Top Māori cop defends police action

By Ripeka Timutimu
  • Waikato/Bay of Plenty

The country's top Māori cop is backing police action in the Onepū siege, saying they would never have sent whānau to negotiate with the gunman for fear more people could have been hurt. 

Four officers were alleged shot by gunman Rhys Warren on Wednesday night, and the fallout saw his family criticise police action.

Police have received backlash over how they handled the Onepū stand-off, which saw four police officers shot.

However, Superintendent Wally Haumaha isn't backing down from their position, “You cannot send family into a situation where you are dealing with the unpredictable behaviour of somebody that has just shot four people.”

The family of Rhys Warren released a statement yesterday critical of police action, “It’s been traumatic being in a position that the whānau could have been avoided, had the police taken some time to find another way that may have included tikanga Māori, and the whānau involvement.”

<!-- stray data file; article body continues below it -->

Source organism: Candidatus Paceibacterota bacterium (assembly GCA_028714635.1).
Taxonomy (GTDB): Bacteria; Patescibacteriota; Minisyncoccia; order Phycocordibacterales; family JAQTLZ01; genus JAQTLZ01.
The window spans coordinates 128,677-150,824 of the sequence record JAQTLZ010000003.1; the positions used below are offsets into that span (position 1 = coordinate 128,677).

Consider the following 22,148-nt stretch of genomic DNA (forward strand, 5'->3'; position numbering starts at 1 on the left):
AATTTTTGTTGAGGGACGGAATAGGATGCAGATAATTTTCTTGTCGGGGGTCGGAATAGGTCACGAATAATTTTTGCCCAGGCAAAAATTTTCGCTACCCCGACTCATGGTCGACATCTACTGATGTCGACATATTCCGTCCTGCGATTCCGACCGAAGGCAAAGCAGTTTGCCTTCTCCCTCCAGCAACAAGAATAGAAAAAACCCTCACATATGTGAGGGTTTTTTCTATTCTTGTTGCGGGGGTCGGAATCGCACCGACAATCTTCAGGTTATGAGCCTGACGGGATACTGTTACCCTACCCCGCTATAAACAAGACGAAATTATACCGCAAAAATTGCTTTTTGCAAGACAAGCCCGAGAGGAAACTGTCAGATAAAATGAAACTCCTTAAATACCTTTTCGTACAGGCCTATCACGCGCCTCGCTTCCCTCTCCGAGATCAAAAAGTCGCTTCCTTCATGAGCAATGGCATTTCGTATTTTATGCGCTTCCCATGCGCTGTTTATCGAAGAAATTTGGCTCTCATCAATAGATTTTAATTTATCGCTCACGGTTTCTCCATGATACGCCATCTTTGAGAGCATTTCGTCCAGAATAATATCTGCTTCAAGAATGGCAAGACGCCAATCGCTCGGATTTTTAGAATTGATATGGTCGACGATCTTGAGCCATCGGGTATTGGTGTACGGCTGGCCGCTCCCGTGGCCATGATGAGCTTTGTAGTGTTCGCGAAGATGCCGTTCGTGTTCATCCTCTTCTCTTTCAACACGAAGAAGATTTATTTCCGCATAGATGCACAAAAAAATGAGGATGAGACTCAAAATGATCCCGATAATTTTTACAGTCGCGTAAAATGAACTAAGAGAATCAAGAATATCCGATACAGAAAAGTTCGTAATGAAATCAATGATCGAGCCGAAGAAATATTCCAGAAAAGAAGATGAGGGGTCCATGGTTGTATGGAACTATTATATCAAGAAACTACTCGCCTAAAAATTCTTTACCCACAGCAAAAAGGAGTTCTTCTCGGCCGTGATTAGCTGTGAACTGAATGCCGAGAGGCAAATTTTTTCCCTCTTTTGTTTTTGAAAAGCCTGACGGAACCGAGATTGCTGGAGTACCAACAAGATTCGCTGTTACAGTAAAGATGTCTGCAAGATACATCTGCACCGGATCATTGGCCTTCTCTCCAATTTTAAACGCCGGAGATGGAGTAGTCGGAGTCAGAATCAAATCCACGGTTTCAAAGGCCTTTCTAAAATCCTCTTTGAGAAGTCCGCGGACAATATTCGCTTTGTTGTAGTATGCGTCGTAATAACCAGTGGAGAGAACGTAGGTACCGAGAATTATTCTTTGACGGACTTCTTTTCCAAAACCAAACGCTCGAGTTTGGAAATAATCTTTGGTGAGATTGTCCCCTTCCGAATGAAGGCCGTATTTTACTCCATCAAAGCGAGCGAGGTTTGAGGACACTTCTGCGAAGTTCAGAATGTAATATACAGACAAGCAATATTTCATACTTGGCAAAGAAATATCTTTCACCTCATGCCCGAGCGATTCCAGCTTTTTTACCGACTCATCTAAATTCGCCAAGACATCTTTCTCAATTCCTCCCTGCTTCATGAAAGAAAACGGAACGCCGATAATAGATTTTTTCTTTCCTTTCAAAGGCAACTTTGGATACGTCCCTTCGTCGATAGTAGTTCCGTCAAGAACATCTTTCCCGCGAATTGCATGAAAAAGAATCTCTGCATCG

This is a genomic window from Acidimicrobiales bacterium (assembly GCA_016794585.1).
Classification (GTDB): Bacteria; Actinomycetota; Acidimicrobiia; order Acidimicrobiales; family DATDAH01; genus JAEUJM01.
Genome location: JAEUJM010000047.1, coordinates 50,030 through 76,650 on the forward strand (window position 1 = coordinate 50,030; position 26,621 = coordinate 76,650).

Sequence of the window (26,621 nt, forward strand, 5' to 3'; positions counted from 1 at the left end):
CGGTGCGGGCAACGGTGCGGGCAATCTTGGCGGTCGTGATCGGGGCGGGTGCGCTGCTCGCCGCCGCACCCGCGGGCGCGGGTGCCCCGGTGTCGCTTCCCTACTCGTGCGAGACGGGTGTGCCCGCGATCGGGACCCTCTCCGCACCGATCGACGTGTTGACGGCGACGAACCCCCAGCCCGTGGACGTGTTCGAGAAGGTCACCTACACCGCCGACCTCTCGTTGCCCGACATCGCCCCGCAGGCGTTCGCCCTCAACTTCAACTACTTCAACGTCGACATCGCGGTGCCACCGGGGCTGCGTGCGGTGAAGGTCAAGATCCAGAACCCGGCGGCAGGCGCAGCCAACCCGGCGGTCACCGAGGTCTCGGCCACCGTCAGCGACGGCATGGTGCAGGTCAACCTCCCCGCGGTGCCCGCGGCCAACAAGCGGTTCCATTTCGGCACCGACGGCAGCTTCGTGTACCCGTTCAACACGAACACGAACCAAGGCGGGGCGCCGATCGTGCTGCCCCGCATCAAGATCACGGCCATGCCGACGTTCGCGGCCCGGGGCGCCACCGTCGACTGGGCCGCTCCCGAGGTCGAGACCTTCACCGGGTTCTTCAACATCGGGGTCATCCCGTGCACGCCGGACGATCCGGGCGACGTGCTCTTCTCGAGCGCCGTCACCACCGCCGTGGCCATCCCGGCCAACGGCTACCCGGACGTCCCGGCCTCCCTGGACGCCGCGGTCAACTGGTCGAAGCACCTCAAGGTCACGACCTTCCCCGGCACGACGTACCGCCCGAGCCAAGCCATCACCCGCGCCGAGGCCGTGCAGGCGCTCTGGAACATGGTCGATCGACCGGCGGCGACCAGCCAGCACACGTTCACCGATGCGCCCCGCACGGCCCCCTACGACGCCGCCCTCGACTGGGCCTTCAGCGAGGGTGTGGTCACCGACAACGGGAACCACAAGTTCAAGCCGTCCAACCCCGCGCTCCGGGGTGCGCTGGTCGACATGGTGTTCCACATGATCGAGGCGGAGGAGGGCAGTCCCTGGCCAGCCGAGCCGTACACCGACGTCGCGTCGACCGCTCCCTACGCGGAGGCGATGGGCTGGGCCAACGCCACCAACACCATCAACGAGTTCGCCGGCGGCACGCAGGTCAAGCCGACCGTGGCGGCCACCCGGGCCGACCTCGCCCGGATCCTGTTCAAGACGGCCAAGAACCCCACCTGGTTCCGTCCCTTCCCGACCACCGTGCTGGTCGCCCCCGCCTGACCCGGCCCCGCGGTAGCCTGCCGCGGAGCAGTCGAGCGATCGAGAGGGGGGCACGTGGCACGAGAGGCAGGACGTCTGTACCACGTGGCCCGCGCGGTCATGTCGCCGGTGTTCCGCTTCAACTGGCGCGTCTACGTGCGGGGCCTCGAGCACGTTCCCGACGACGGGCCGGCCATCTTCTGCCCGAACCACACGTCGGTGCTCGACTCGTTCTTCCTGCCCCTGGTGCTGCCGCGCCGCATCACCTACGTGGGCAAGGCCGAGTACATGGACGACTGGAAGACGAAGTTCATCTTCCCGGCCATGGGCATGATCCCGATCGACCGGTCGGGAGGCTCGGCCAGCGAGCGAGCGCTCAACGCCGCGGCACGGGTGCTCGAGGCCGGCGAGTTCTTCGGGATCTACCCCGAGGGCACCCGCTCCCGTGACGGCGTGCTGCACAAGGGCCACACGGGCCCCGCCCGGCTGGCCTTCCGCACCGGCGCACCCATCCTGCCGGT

“The approach they took in terms of patience and exercising care and they needed to bring in our Māori Liaison Office Warwick Morehu, it was appropriate that he was brought in at the right time,” says Haumaha.

There are currently 945 Māori police officers and 42 Māori liaison officers.

Massey University academic and former Australian police officer Steve Elers says those numbers need to grow, “We need far more Māori at all levels not just as iwi liaison officers but also frontline, management and executive as well.”

Elers says if he had been in the same situation as seen at Onepū, he would have only co-operated with a Māori officer, “I would open the door but then I would ask that officer to bring me a Māori liaison officer to be honest all Māori people if they have interactions with police, that’s their right, they have the right to remain silent, it’s the same right as anyone else."

“We are always looking at ways to improve our approaches to any incident and I think we have come a long way, we have built a lot of trust and confidence,” says Haumaha.

Despite criticisms, both the family of Warren and police were happy with the outcome, though Warren may face further charges in court later this month.

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